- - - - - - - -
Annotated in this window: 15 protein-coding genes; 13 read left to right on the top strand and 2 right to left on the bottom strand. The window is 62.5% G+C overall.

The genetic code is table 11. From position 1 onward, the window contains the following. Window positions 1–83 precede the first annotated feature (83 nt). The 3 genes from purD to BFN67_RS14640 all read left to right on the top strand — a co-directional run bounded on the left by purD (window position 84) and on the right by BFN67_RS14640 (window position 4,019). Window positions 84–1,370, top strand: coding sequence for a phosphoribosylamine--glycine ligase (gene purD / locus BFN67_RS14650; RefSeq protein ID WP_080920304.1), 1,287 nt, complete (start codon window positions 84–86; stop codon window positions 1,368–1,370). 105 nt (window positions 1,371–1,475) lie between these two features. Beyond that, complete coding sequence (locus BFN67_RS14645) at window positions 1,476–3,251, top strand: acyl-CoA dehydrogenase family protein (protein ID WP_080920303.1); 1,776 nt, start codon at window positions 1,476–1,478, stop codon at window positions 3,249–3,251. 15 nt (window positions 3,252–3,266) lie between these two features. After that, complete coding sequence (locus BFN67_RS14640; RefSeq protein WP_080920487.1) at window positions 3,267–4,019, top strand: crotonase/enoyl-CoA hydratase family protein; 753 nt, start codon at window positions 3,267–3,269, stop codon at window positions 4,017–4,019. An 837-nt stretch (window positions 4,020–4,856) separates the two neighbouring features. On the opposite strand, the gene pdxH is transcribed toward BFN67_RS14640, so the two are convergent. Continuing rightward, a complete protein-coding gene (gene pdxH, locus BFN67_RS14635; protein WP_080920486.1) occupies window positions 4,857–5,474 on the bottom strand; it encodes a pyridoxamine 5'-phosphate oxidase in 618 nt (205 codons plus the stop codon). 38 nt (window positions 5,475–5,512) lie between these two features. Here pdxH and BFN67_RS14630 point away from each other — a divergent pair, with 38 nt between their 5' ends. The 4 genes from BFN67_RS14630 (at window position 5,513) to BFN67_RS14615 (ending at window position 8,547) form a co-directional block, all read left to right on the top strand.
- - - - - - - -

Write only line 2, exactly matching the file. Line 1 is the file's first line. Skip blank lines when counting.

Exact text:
The genetic code is table 11. From position 1 onward, the window contains the following. Window positions 1–83 precede the first annotated feature (83 nt). The 3 genes from purD to BFN67_RS14640 all read left to right on the top strand — a co-directional run bounded on the left by purD (window position 84) and on the right by BFN67_RS14640 (window position 4,019). Window positions 84–1,370, top strand: coding sequence for a phosphoribosylamine--glycine ligase (gene purD / locus BFN67_RS14650; RefSeq protein ID WP_080920304.1), 1,287 nt, complete (start codon window positions 84–86; stop codon window positions 1,368–1,370). 105 nt (window positions 1,371–1,475) lie between these two features. Beyond that, complete coding sequence (locus BFN67_RS14645) at window positions 1,476–3,251, top strand: acyl-CoA dehydrogenase family protein (protein ID WP_080920303.1); 1,776 nt, start codon at window positions 1,476–1,478, stop codon at window positions 3,249–3,251. 15 nt (window positions 3,252–3,266) lie between these two features. After that, complete coding sequence (locus BFN67_RS14640; RefSeq protein WP_080920487.1) at window positions 3,267–4,019, top strand: crotonase/enoyl-CoA hydratase family protein; 753 nt, start codon at window positions 3,267–3,269, stop codon at window positions 4,017–4,019. An 837-nt stretch (window positions 4,020–4,856) separates the two neighbouring features. On the opposite strand, the gene pdxH is transcribed toward BFN67_RS14640, so the two are convergent. Continuing rightward, a complete protein-coding gene (gene pdxH, locus BFN67_RS14635; protein WP_080920486.1) occupies window positions 4,857–5,474 on the bottom strand; it encodes a pyridoxamine 5'-phosphate oxidase in 618 nt (205 codons plus the stop codon). 38 nt (window positions 5,475–5,512) lie between these two features. Here pdxH and BFN67_RS14630 point away from each other — a divergent pair, with 38 nt between their 5' ends. The 4 genes from BFN67_RS14630 (at window position 5,513) to BFN67_RS14615 (ending at window position 8,547) form a co-directional block, all read left to right on the top strand.